I’ve read in several places that language is the last uniquely human characteristic. Well, it turns out chimps communicate with a language of gestures: Researchers Translate the Meaning of Over 60 Gestures Used by Chimps.
In the first systematic study of a non-human primate language, scientists from St. Andrew’s University have deciphered the meaning of 66 wild chimpanzee sign language gestures. Ranging from flirting requests to grooming instructions, the gestures may reveal how language evolves.
The study, which now appears in Current Biology, shows that wild chimpanzees use at least 66 gestures, such as arm raises, ground slaps, and foot stomps, to intentionally communicate 19 meanings. This dictionary, or “lexicon,” was compiled by researchers Catherine Hobaiter and and Richard Byrne after observing over 80 wild chimps in the rainforests of Uganda, and then examining over 4,500 individual cases to decipher true (i.e. non-playful) meanings for the various gestures; the researchers isolated non-playful uses because in play, gestures are not always used with their ‘real’ meaning.
As fascinating as this is, I can’t help observing that this form of communication is still profoundly simple. Chimps are our closest cousins and this is still pretty far from symbolic communication.
That said, some of the reports hint that there may be more going on in the communication. This snippet from the Wired article on this study caught my attention.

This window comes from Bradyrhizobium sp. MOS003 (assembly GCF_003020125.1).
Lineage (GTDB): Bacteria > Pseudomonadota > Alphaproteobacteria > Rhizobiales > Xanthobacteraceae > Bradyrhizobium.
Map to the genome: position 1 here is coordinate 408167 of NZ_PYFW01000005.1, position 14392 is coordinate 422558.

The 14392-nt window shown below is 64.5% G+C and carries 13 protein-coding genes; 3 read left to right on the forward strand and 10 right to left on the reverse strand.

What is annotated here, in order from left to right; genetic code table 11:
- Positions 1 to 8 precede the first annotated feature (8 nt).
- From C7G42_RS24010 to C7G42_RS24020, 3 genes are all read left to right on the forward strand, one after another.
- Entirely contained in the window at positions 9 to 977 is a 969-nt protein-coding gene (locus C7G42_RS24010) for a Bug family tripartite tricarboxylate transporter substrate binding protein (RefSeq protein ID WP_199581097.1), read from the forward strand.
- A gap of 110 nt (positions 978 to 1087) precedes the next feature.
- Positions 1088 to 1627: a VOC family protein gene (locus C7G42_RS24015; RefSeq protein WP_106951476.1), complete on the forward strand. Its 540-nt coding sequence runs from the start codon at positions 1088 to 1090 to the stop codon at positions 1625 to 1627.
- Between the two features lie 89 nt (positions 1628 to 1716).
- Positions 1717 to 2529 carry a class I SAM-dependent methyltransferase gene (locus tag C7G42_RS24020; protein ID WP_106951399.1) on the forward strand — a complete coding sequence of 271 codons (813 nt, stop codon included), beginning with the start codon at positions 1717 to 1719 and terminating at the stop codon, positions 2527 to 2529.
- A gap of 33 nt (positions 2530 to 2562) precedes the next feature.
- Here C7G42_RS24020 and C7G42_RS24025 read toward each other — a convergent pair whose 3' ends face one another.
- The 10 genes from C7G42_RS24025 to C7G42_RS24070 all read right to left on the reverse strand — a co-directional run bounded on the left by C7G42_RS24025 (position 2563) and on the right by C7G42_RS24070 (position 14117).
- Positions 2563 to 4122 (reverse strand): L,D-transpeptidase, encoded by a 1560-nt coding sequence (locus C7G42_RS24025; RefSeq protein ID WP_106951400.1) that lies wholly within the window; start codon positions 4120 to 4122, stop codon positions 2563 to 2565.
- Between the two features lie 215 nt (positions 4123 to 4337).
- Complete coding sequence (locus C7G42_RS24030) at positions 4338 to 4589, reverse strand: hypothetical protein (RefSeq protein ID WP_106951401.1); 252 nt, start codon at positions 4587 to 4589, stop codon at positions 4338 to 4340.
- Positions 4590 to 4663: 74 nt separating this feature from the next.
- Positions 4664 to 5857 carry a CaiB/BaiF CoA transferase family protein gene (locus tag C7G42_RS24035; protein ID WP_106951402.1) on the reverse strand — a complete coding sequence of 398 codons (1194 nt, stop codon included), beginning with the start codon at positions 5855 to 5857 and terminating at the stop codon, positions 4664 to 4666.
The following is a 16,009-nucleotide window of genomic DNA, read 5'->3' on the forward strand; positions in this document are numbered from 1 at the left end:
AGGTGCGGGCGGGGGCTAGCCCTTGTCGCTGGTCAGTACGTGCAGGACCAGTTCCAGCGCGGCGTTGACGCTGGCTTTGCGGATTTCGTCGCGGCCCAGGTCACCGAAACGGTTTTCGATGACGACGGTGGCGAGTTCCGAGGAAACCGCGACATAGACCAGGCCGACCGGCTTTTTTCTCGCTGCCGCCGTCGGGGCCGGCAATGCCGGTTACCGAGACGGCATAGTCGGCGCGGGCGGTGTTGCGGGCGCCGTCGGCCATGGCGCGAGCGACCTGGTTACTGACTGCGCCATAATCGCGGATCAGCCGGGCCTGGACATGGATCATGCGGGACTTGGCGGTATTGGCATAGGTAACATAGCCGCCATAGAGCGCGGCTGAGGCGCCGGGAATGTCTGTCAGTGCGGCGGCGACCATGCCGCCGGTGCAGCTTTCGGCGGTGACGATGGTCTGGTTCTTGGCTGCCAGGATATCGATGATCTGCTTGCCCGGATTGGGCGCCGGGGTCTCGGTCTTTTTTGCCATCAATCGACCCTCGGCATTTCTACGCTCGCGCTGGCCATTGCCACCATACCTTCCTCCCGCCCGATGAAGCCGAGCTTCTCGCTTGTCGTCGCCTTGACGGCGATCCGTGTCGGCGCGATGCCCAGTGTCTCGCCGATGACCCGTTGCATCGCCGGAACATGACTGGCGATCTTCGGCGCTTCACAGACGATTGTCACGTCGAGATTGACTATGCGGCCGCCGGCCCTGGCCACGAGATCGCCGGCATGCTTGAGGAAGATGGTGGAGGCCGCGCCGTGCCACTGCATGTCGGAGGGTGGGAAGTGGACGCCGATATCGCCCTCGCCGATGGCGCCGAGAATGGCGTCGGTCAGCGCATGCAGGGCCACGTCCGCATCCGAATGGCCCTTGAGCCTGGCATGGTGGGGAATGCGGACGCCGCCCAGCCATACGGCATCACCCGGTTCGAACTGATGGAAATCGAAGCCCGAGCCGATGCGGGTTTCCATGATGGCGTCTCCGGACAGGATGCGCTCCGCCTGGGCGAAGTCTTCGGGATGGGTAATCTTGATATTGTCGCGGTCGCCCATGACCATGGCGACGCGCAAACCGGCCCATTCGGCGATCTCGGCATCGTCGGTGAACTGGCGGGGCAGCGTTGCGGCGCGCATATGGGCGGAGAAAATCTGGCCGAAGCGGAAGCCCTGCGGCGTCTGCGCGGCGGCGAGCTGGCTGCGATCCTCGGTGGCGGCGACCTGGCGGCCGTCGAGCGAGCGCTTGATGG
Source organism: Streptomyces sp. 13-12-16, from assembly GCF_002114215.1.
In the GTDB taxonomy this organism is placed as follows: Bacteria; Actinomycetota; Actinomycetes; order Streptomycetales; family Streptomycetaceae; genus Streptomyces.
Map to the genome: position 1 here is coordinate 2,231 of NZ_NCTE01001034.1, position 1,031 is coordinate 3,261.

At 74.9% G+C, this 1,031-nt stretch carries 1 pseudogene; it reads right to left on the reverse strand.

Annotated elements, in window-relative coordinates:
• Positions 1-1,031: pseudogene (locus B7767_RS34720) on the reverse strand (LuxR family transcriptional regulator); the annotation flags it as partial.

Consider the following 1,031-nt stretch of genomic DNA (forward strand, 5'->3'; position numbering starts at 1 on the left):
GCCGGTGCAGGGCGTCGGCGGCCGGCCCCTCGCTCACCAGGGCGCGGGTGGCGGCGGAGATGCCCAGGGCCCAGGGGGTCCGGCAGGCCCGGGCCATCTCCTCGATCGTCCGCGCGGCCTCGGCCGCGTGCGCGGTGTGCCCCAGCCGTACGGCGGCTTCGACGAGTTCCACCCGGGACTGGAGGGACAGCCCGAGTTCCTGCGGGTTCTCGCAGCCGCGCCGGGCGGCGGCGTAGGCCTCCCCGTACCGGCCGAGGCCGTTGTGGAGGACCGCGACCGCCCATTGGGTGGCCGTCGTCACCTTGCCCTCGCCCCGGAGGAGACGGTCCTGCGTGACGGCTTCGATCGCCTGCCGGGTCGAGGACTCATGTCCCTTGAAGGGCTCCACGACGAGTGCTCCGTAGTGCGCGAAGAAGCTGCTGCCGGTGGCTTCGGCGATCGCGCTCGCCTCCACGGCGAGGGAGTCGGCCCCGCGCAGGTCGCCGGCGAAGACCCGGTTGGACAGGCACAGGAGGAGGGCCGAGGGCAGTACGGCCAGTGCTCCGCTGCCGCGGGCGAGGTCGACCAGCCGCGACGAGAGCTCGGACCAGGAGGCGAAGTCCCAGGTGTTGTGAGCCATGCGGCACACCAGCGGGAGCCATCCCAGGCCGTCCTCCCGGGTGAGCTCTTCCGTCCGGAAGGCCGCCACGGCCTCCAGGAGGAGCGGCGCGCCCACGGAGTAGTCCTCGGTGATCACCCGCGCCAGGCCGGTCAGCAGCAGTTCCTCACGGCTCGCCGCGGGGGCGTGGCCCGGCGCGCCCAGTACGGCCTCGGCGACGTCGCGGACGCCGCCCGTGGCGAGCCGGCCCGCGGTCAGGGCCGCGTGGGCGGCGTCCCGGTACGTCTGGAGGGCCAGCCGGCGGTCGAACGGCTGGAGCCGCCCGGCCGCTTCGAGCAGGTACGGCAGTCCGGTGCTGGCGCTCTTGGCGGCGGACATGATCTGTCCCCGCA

One limitation of the researchers’ approach is that it can only identify gestures that provoke an action. Those that convey something more subtle — two chimps talking about the weather, for example, or reminiscing about the good old days — can’t now be interpreted. Whether such conversations occur is an open question.
“I have the impression that there were some meanings we couldn’t capture,” Hobaiter said. Sometimes, she recalled, a chimpanzee would gesture to another, then appear satisfied, though nothing else seemed to happen. Said Hobaiter, “I’d love to know what was going on!”
Of course, the danger with this apparently more nuanced communication is that the human observers could just be projecting their own mental state and intentions unto their subjects, something many of us do with our pets.